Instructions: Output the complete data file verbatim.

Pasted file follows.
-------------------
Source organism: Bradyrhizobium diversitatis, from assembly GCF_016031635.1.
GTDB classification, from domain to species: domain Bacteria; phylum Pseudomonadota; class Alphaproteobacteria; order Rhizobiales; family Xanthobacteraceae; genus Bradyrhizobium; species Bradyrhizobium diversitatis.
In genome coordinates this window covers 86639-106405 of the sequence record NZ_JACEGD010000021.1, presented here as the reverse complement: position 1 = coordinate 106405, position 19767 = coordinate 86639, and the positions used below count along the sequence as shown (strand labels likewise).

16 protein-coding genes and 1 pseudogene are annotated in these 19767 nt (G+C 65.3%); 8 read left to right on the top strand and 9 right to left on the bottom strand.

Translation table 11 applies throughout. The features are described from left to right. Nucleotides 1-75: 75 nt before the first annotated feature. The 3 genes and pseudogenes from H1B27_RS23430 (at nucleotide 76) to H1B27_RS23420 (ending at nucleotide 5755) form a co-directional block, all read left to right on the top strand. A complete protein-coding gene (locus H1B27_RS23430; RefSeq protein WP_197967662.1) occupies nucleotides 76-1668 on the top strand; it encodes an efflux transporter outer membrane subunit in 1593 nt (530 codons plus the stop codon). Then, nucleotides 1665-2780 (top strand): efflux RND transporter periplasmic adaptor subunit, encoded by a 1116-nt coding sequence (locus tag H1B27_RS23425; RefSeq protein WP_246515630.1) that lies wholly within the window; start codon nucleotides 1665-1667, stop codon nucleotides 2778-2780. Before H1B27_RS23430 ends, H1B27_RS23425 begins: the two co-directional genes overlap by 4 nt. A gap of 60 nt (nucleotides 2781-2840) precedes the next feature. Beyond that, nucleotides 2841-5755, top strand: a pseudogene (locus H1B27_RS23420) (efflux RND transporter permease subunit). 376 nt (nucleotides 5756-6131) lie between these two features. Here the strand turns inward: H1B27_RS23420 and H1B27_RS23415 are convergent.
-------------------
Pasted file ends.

Source organism: Bradyrhizobium diversitatis, from assembly GCF_016031635.1.
GTDB classification, from domain to species: domain Bacteria; phylum Pseudomonadota; class Alphaproteobacteria; order Rhizobiales; family Xanthobacteraceae; genus Bradyrhizobium; species Bradyrhizobium diversitatis.
In genome coordinates this window covers 86639-106405 of the sequence record NZ_JACEGD010000021.1, presented here as the reverse complement: position 1 = coordinate 106405, position 19767 = coordinate 86639, and the positions used below count along the sequence as shown (strand labels likewise).

16 protein-coding genes and 1 pseudogene are annotated in these 19767 nt (G+C 65.3%); 8 read left to right on the top strand and 9 right to left on the bottom strand.

Translation table 11 applies throughout. The features are described from left to right. Nucleotides 1-75: 75 nt before the first annotated feature. The 3 genes and pseudogenes from H1B27_RS23430 (at nucleotide 76) to H1B27_RS23420 (ending at nucleotide 5755) form a co-directional block, all read left to right on the top strand. A complete protein-coding gene (locus H1B27_RS23430; RefSeq protein WP_197967662.1) occupies nucleotides 76-1668 on the top strand; it encodes an efflux transporter outer membrane subunit in 1593 nt (530 codons plus the stop codon). Then, nucleotides 1665-2780 (top strand): efflux RND transporter periplasmic adaptor subunit, encoded by a 1116-nt coding sequence (locus tag H1B27_RS23425; RefSeq protein WP_246515630.1) that lies wholly within the window; start codon nucleotides 1665-1667, stop codon nucleotides 2778-2780. Before H1B27_RS23430 ends, H1B27_RS23425 begins: the two co-directional genes overlap by 4 nt. A gap of 60 nt (nucleotides 2781-2840) precedes the next feature. Beyond that, nucleotides 2841-5755, top strand: a pseudogene (locus H1B27_RS23420) (efflux RND transporter permease subunit). 376 nt (nucleotides 5756-6131) lie between these two features. Here the strand turns inward: H1B27_RS23420 and H1B27_RS23415 are convergent.